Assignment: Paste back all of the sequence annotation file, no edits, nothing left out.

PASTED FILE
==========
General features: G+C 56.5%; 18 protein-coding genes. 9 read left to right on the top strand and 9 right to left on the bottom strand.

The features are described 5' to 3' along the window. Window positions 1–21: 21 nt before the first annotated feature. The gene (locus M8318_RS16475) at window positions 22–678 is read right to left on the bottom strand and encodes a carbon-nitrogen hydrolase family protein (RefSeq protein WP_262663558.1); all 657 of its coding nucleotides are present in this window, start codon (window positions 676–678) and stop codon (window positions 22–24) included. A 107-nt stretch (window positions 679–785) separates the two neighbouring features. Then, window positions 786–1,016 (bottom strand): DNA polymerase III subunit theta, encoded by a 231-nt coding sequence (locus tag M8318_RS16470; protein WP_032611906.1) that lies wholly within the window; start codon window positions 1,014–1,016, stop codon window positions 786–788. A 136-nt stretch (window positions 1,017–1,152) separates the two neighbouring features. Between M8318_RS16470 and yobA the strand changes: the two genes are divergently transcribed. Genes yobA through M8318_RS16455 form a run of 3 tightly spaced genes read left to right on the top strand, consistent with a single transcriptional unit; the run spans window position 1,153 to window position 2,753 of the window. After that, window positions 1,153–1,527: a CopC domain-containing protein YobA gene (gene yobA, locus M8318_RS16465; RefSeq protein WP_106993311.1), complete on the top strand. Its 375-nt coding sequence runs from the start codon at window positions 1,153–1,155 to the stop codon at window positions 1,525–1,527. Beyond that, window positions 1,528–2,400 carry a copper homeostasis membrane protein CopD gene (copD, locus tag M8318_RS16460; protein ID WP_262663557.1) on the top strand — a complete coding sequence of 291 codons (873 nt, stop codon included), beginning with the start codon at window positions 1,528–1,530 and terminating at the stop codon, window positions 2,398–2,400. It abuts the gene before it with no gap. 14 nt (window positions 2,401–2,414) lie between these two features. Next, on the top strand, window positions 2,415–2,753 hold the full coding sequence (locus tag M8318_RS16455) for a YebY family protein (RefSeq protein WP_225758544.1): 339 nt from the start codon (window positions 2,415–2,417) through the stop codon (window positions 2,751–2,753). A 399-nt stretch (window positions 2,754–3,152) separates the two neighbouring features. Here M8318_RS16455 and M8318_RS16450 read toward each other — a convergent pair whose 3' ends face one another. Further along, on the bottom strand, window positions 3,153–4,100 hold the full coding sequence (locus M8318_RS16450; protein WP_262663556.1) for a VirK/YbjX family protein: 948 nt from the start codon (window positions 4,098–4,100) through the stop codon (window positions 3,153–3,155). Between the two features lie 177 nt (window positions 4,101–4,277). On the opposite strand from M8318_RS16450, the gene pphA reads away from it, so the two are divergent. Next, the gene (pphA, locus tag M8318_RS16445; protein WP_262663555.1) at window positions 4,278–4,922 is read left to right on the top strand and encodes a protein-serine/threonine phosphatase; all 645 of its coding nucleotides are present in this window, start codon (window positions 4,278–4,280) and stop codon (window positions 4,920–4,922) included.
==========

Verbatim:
General features: G+C 56.5%; 18 protein-coding genes. 9 read left to right on the top strand and 9 right to left on the bottom strand.

The features are described 5' to 3' along the window. Window positions 1–21: 21 nt before the first annotated feature. The gene (locus M8318_RS16475) at window positions 22–678 is read right to left on the bottom strand and encodes a carbon-nitrogen hydrolase family protein (RefSeq protein WP_262663558.1); all 657 of its coding nucleotides are present in this window, start codon (window positions 676–678) and stop codon (window positions 22–24) included. A 107-nt stretch (window positions 679–785) separates the two neighbouring features. Then, window positions 786–1,016 (bottom strand): DNA polymerase III subunit theta, encoded by a 231-nt coding sequence (locus tag M8318_RS16470; protein WP_032611906.1) that lies wholly within the window; start codon window positions 1,014–1,016, stop codon window positions 786–788. A 136-nt stretch (window positions 1,017–1,152) separates the two neighbouring features. Between M8318_RS16470 and yobA the strand changes: the two genes are divergently transcribed. Genes yobA through M8318_RS16455 form a run of 3 tightly spaced genes read left to right on the top strand, consistent with a single transcriptional unit; the run spans window position 1,153 to window position 2,753 of the window. After that, window positions 1,153–1,527: a CopC domain-containing protein YobA gene (gene yobA, locus M8318_RS16465; RefSeq protein WP_106993311.1), complete on the top strand. Its 375-nt coding sequence runs from the start codon at window positions 1,153–1,155 to the stop codon at window positions 1,525–1,527. Beyond that, window positions 1,528–2,400 carry a copper homeostasis membrane protein CopD gene (copD, locus tag M8318_RS16460; protein ID WP_262663557.1) on the top strand — a complete coding sequence of 291 codons (873 nt, stop codon included), beginning with the start codon at window positions 1,528–1,530 and terminating at the stop codon, window positions 2,398–2,400. It abuts the gene before it with no gap. 14 nt (window positions 2,401–2,414) lie between these two features. Next, on the top strand, window positions 2,415–2,753 hold the full coding sequence (locus tag M8318_RS16455) for a YebY family protein (RefSeq protein WP_225758544.1): 339 nt from the start codon (window positions 2,415–2,417) through the stop codon (window positions 2,751–2,753). A 399-nt stretch (window positions 2,754–3,152) separates the two neighbouring features. Here M8318_RS16455 and M8318_RS16450 read toward each other — a convergent pair whose 3' ends face one another. Further along, on the bottom strand, window positions 3,153–4,100 hold the full coding sequence (locus M8318_RS16450; protein WP_262663556.1) for a VirK/YbjX family protein: 948 nt from the start codon (window positions 4,098–4,100) through the stop codon (window positions 3,153–3,155). Between the two features lie 177 nt (window positions 4,101–4,277). On the opposite strand from M8318_RS16450, the gene pphA reads away from it, so the two are divergent. Next, the gene (pphA, locus tag M8318_RS16445; protein WP_262663555.1) at window positions 4,278–4,922 is read left to right on the top strand and encodes a protein-serine/threonine phosphatase; all 645 of its coding nucleotides are present in this window, start codon (window positions 4,278–4,280) and stop codon (window positions 4,920–4,922) included.